‘Life comes at you fast’: How losing streak has impacted Cubs’ position ahead of trade deadline
When Jed Hoyer met with the media in Cincinnati last week, he was clear that the Cubs could still go either way at the trade deadline — as buyers or sellers.
In his media session six days later, his entire tone and tenor was different.
Thursday afternoon at Wrigley Field, the Cubs president of baseball operations was more somber as he spoke about the franchise’s potential direction three weeks before the July 30 deadline.
It’s easy to understand why.
When Hoyer spoke last Friday, the Cubs were on a 6-game losing streak and coming off a particularly grueling part of the schedule to end June. He cautioned against riding the waves of vacillating back and forth between buying and selling with each game.
The Cubs lost their next 5 games before finally getting the monkey off their back Wednesday night.
“Going through a losing streak like that with this much talent was certainly not something that we anticipated,” Hoyer said before the Cubs’ 8-0 loss to the Phillies.
Hoyer left the door open for the potential that his team gets back into the playoff race, but he also spoke pragmatically about how the 11-game losing streak changed the calculus for the Cubs’ front office.
“I’ve always said — you try not to look at the standings too much,” Hoyer said Thursday. “You have to look at what kind of baseball you’re playing. We came off an 11-game losing streak.
“We’ve believed in these guys since 2015. They’ve had a ton of success and I would never count these guys out. But 11 days ago, we were certainly fully on the ‘buy’ side of this transaction and everyone was calling about that. People are now calling to see which players are available, so it’s a very different scenario than we expected.
“Life comes at you fast. Eleven days ago, this is not where we were mentally. Eleven games certainly changes a lot of things.”
The Cubs woke up Thursday morning 8.5 games out of first place with a 6.6% chance of making the playoffs, per FanGraphs.
Before the 11-game losing streak began, the Cubs were tied with the Brewers for first place and had a 35.7% chance of making the postseason by FanGraphs’ same metric.
As surprised as he was that the Cubs rattled off an 11-game losing streak, Hoyer also understands this team is capable of compiling a winning streak just as long. Especially when the schedule starts to work in their favor with a lot of home games this month and 6 of the first 10 games out of the All-Star Break coming against the worst team in the league (Diamondbacks).
The Cubs still have a long way to go to climb out of the hole and as it stands right now, Hoyer feels like his path is pretty clear.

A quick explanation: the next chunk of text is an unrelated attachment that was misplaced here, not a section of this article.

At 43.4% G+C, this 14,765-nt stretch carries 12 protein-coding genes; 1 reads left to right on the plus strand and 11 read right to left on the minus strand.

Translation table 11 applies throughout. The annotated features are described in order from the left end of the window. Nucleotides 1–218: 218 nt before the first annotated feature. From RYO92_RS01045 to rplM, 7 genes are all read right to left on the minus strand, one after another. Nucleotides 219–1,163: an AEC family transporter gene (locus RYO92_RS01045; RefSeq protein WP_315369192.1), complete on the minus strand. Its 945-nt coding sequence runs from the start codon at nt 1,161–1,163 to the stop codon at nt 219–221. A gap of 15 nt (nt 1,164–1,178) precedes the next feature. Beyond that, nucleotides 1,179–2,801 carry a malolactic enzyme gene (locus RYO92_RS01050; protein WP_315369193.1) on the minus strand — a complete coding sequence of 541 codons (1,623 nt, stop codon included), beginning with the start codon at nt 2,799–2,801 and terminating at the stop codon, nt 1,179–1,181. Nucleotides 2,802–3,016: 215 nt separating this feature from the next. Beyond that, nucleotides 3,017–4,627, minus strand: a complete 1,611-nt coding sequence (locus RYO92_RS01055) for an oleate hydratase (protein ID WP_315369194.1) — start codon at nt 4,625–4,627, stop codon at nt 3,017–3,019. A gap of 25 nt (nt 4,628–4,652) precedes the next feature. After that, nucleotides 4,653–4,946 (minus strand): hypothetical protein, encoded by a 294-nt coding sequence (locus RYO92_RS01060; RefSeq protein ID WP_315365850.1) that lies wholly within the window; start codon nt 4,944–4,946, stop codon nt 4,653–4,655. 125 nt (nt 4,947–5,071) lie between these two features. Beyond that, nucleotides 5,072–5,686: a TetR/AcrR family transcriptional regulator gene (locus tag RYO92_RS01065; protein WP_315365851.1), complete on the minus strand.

“We still have games to play,” he said. “There’s nothing that says we can’t roll off a bunch of wins here. We’ve done it. We were one of the best teams in baseball for a pretty long stretch.
“But certainly when you’re in this moment and your playoff odds are single digits at this time of the year, you have to keep one eye on the future and think about what moves you could potentially make that maybe help build the next great Cubs team. You have to think through those things. It would be irresponsible not to take those phone calls and think through them.”
The drastic change over the last two weeks has added another hurdle for Hoyer’s front office. In addition to focusing on the MLB Draft (which begins Sunday evening), the Cubs also pivoted from clear buyers at the trade deadline to now scouting other teams’ farm systems and digging into prospects.
“Yeah, that is a challenge,” Hoyer said. “We’ve had to reorganize some things and make sure we were scouting the right things and thinking about the right things.”
If the Cubs do wind up taking the “selling” path later this month, it would signify the end of an era.
Hoyer isn’t ready to make any “declarative comments” but he acknowledged the 11-game losing streak could have franchise-altering implications.
“This group has had incredibly high highs together. Our troughs have been lower than one would expect – sometimes for different reasons,” Hoyer said. “The end of 2019, at times in 2020, at the beginning of this year, this stretch — when we’ve struggled, we’ve struggled probably more than we should given our talent level.
“That’s been a source of frustration and certainly confusion at times. To lose 11 straight games in all sorts of different ways, it was really painful. Especially when you look out and know what you’ve been through with these players and know how much they’ve accomplished and know how helpless each individual player feels and the frustration they feel. I know how much they care and how much they don’t want to watch this team struggle.
“Certainly I don’t remember a 10-11 day period as professionally frustrating as that.”